Rupa Jha talks about sexual abuse at home as opposed to out in the streets or on the buses.
She lived in a huge family in a two bedroom flat.
Distant relatives and cousins kept coming and going through the family home.
Being the youngest girl in the family, I was “loved” by them.
These love sessions would happen only when I was alone with one of them.
I hated it but, like many others in the same situation, I was too petrified to talk about it.
Getting rubbed, touched, kissed or being locked in bathrooms was the “love”.
Even though the house was always full, I felt completely lonely and violated.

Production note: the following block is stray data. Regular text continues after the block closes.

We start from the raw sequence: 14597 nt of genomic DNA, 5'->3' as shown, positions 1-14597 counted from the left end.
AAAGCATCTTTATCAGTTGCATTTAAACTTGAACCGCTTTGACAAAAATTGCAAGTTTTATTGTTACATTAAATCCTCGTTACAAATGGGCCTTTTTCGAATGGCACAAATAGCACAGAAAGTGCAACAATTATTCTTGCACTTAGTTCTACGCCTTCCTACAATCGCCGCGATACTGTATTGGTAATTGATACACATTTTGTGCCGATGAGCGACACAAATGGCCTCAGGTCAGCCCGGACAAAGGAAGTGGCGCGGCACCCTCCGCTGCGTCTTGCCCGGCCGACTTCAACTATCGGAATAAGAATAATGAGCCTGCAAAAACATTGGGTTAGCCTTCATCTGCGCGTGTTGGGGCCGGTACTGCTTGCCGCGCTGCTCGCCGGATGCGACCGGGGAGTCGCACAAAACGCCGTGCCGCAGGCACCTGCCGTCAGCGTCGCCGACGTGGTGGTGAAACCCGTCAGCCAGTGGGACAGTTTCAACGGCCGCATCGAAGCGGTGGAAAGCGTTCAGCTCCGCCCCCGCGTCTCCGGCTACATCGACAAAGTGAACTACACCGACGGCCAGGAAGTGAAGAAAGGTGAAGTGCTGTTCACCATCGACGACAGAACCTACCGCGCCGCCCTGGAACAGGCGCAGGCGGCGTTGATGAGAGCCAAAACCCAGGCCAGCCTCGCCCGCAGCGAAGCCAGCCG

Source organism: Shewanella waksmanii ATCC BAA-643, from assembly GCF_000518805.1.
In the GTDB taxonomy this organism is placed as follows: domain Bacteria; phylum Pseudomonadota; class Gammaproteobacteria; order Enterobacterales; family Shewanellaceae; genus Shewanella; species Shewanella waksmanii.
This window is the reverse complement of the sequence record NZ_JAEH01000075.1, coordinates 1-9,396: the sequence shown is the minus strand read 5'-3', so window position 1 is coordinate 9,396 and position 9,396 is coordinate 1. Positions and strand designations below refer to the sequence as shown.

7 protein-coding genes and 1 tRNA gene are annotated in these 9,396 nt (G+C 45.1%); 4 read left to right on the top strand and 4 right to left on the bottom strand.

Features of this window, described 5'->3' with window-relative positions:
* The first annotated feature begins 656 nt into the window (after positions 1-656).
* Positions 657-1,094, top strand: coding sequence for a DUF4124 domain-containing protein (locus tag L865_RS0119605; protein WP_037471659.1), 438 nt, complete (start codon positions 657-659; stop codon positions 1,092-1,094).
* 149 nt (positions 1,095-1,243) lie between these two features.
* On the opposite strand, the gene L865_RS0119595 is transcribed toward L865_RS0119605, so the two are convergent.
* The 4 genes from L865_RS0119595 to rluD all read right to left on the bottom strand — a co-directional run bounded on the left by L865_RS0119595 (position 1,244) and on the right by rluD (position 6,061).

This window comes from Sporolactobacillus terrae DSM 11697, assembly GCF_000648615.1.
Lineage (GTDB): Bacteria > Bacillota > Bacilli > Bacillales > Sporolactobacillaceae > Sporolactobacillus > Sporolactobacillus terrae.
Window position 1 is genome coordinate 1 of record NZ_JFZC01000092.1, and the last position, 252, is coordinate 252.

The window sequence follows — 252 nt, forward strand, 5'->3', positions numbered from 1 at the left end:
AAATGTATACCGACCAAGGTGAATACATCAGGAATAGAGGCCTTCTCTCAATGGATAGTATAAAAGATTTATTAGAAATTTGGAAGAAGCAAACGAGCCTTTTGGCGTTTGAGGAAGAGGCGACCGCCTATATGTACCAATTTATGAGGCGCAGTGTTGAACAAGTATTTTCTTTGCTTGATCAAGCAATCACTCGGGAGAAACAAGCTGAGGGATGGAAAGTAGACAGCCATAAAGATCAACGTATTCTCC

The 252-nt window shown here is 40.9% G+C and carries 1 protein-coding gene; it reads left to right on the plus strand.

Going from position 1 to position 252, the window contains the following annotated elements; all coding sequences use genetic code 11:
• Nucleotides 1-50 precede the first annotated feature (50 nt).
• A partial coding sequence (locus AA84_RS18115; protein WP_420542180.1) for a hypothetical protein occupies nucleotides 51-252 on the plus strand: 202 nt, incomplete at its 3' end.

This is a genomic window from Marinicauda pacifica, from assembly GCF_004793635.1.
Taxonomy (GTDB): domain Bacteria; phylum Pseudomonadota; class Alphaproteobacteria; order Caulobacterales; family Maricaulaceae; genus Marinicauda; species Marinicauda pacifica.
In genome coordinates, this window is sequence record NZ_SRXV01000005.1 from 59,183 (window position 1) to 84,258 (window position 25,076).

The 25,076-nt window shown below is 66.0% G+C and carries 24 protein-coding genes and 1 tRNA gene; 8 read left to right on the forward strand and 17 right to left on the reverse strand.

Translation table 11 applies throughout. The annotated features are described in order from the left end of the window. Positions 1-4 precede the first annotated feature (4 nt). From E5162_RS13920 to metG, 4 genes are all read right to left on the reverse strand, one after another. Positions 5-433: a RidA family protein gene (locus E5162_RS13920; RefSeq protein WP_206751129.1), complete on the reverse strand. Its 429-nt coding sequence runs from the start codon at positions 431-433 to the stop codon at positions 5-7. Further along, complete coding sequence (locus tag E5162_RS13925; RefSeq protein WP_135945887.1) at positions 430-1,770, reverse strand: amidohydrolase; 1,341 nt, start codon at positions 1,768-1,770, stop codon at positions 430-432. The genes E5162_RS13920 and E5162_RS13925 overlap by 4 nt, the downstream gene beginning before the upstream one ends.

One day when she was about ten she finally had had enough, and sat on the floor howling. That relative was told to leave the house, but that’s all that happened.
But talking to my sisters, cousins and friends, I discovered a sorority of the abused – so many of them suffered similarly harrowing experiences.
Experiences of abuse which were followed swiftly by experiences of silence, forgetting, and then pretending these things did not happen at all.
So when the news came in about the four guilty men being handed the death penalty after being found guilty of the fatal gang rape of a student in Delhi last December, I again wondered: When will this omerta, this code of silence about abuse in Indian homes be broken?
One hopes it will be now.